Chance Operations are methods of generating poetry independent of the author’s will. A chance operation can be almost anything from throwing darts and rolling dice, to the ancient Chinese divination method, I-Ching, and even sophisticated computer programs. Most poems created by chance operations use some original text as their source, be it the newspaper, an encyclopedia, or a famous work of literature. The purpose of such a practice is to play against the poet's intentions and ego, while creating unusual syntax and images. The resulting poems allow the reader to take part in producing meaning from the work.
The roots of using chance operations to generate poetry are generally traced to the Dada movement in Western Europe in the early and mid-twentieth-century, involving writers such as André Breton, Louis Aragon, Tristan Tzara, Philippe Soupault, and Paul Éluard. The Dadaists were deeply interested in the subconscious, and they believed that the mind would create associations and meaning from any text, including those generated through random selections. In one section of Tzara's "Dada Manifesto on Feeble & Bitter Love," he offers the following instructions to make a Dadaist poem, here translated from the original French by Barbara Wright:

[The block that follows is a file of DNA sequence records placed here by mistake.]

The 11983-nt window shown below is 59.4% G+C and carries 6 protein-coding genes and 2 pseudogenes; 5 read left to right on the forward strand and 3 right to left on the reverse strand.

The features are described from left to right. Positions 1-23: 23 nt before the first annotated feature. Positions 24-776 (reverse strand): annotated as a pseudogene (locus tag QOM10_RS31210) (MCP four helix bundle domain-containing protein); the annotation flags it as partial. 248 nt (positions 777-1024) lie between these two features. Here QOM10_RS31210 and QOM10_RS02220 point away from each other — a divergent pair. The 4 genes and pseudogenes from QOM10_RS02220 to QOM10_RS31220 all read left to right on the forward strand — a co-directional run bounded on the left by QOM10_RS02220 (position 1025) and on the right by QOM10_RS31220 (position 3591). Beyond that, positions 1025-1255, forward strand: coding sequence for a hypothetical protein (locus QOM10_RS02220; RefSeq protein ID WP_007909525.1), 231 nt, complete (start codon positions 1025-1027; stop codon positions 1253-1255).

Take a newspaper.
Take some scissors.
Choose from this paper an article the length you want to
make your poem.
Cut out the article.
Next carefully cut out each of the words that make up
this article and put them all in a bag.
Next take out each cutting one after the other.
Copy conscientiously in the order in which they left the
The poem will resemble you.
And there you are--an infinitely original author of
charming sensibility, even though unappreciated by
the vulgar herd.
The use of chance operations in contemporary poetry has been used most famously by the international avant-garde group Fluxus, poet Jackson Mac Low, and the poet and composer John Cage. A good example of a poem that was written using chance operations is Jackson Mac Low’s "Stein 100: A Feather Likeness of the Justice Chair," which also includes Mac Low's explanation of the methods he used to compose the poem.